Vulcan Hall or “Trick Game” Hall or Cardinals’ Hall

The hall was given this name because of the presence, around the mid-18th century, of a particular game called “trick,” very similar to billiard. Such rooms were very widespread in the homes of the Italian nobility. The room was previously called “Cardinals’ Hall,” since the lunettes of the vault were originally decorated with a series of octagonal canvases bearing the portraits of prelates, kept today in the Borromeo Mansion of Isola Madre. The internal paintings of the damaged lunettes that can be admired today represent landscapes, achieved together with the 18th-century decorations with geometric motifs, floral inserts and Borromaic emblems dated to1743, on the occasion of the wedding of Renato III Arese Borromeo to Mariana Erba Odescalchi.

The name, “Vulcan Hall,” derives instead from the fresco produced probably by Federico Bianchi (1635-1719) in the centre of the vault, depicting the “Fall of Vulcan.” The work shows the god, Vulcan who is hurled from heaven by the god, Jupiter standing on the right, dressed with the emblems of war, with armour, helmet, shield and lance. On the opposite side of the scene, is the lawful consort, Venus, accompanied by little Eros crowned with an olive branch, who seems to be interceding for him before Jupiter, portrayed seated on the higher cloud and riding an eagle, with the crown on his head and tied bolts in his hand. Greek mythology contains many tales of the fall of the god of fire from Olympus. In fact, when he was thrown from the sky by his mother, Hera who was ashamed of his deformity, he survived only because he fell into the ocean where he was found and taken care of by the nymphs, Thetis and Eurynome. After many years he forgave his mother for this deed, but because he dared to take Hera’s side during a quarrel with Jupiter, he was once again hurled down to earth by his father. His fall lasted an entire day, after which Vulcan landed on the isle of Lemnos, where he was cured by the inhabitants of the place, who welcomed him with kindness.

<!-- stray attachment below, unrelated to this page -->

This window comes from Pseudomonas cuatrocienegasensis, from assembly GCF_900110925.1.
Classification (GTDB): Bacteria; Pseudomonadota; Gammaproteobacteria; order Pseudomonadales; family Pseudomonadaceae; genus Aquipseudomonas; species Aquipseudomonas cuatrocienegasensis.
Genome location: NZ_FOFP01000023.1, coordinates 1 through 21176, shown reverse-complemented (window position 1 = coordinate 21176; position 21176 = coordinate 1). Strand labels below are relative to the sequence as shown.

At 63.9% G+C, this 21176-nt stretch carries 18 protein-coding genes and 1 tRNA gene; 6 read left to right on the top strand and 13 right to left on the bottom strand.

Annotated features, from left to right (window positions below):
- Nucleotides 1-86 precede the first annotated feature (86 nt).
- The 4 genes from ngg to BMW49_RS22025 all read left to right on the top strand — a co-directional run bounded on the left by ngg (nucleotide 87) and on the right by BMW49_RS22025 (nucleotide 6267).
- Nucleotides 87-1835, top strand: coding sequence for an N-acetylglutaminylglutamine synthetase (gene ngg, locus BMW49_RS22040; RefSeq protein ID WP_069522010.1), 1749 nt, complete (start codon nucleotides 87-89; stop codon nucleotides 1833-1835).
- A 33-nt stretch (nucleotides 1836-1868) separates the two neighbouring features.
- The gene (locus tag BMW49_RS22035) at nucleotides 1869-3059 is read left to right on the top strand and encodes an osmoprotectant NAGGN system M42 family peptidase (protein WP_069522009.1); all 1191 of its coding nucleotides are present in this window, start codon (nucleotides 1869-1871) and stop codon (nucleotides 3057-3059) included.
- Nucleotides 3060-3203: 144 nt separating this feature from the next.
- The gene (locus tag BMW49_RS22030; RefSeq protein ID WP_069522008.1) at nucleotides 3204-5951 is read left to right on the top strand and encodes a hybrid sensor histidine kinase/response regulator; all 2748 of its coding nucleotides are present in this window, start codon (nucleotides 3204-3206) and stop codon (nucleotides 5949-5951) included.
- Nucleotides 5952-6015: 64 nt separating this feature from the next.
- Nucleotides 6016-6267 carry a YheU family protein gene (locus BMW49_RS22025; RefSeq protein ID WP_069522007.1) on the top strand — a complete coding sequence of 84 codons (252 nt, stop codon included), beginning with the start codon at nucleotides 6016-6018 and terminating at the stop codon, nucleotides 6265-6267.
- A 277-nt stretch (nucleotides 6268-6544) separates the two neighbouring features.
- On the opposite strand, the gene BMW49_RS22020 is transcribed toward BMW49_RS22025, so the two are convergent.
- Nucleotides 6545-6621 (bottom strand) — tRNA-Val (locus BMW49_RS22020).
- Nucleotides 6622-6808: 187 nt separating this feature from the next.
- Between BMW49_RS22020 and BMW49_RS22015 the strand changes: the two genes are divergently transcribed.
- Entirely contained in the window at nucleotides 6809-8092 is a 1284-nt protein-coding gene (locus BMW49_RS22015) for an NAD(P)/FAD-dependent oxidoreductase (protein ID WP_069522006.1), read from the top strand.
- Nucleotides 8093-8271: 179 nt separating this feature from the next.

In the Cesanes painting, Vulcan-Hephaestus seems to be made to plunge by Mars, the lover of his wife Venus. However, Mars seems only to carry out the will of Jupiter. The episode thus can be traced to Vulcan’s discovery of his wife’s betrayal. He trapped her together with her lover in an invisible net, calling all the gods of Olympus to bear witness to his dishonour. The gods mocked Vulcan for this and Jupiter accused the god of fire for his foolishness in having made known to the public, the failure of his marriage.
The facts regarding the father of all the gods have been interpreted by critiques as those regarding the King of Spain, Philip IV, with the precise aim of overlapping, as in other halls of the mansion, classical mythology with contemporary political history, suggesting a moderate use of force and power. Precisely this theme on punishment mitigated by compassion, was associated by critiques also to another possible interpretation of some Milanese events that took place between 1659 and 1661, involving the doctor and alchemist Francesco Giuseppe Borri. After escaping several times and processed for heresy, he was protected by the Arese family that did all in their power so that his trial in the Roman Holy Office would not have dramatic consequences. Thus the connection with the theme of punishment due for faults, dealt with in the painting, is mitigation in the exercise of justice. The Arese family would, in this case, be concealed under the figure of the benevolent Venus interceding before Jupiter. According to this iconographic interpretation, the identification of Vulcan with Borri would symbolise the importance of scientific progress, since like the fall of Vulcan to the earth, it was the source of civilisation for the men who learned to work on metals, like the intellectual freedom of Borri who advocated a secular diffusion of his knowledge in Europe. It is not without reason, however, that this arduous, presumed, iconographic interpretation is not universally fully accepted, and would call for further historiographic and documentation studies.